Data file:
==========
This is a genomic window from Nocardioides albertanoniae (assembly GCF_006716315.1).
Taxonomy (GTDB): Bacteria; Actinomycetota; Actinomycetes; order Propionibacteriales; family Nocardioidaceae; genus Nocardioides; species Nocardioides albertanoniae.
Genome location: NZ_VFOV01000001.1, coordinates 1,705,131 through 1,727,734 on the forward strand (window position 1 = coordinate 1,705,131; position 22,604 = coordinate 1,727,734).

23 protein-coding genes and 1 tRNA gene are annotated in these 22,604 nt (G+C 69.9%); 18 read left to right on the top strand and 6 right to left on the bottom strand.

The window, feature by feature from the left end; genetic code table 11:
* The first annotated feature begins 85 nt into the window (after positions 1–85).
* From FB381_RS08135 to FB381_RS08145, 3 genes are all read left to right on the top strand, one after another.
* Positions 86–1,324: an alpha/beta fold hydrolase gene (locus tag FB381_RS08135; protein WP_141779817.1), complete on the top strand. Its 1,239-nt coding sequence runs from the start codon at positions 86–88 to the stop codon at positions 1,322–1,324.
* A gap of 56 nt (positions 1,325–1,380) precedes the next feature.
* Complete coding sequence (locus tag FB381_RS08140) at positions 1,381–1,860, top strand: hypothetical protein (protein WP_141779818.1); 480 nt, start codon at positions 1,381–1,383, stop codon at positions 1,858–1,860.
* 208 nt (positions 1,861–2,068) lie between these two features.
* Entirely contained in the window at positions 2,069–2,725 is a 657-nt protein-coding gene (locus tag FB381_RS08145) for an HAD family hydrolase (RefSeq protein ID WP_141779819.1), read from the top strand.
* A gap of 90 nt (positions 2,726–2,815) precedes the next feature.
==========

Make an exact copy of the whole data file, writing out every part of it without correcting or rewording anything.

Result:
This is a genomic window from Nocardioides albertanoniae (assembly GCF_006716315.1).
Taxonomy (GTDB): Bacteria; Actinomycetota; Actinomycetes; order Propionibacteriales; family Nocardioidaceae; genus Nocardioides; species Nocardioides albertanoniae.
Genome location: NZ_VFOV01000001.1, coordinates 1,705,131 through 1,727,734 on the forward strand (window position 1 = coordinate 1,705,131; position 22,604 = coordinate 1,727,734).

23 protein-coding genes and 1 tRNA gene are annotated in these 22,604 nt (G+C 69.9%); 18 read left to right on the top strand and 6 right to left on the bottom strand.

The window, feature by feature from the left end; genetic code table 11:
* The first annotated feature begins 85 nt into the window (after positions 1–85).
* From FB381_RS08135 to FB381_RS08145, 3 genes are all read left to right on the top strand, one after another.
* Positions 86–1,324: an alpha/beta fold hydrolase gene (locus tag FB381_RS08135; protein WP_141779817.1), complete on the top strand. Its 1,239-nt coding sequence runs from the start codon at positions 86–88 to the stop codon at positions 1,322–1,324.
* A gap of 56 nt (positions 1,325–1,380) precedes the next feature.
* Complete coding sequence (locus tag FB381_RS08140) at positions 1,381–1,860, top strand: hypothetical protein (protein WP_141779818.1); 480 nt, start codon at positions 1,381–1,383, stop codon at positions 1,858–1,860.
* 208 nt (positions 1,861–2,068) lie between these two features.
* Entirely contained in the window at positions 2,069–2,725 is a 657-nt protein-coding gene (locus tag FB381_RS08145) for an HAD family hydrolase (RefSeq protein ID WP_141779819.1), read from the top strand.
* A gap of 90 nt (positions 2,726–2,815) precedes the next feature.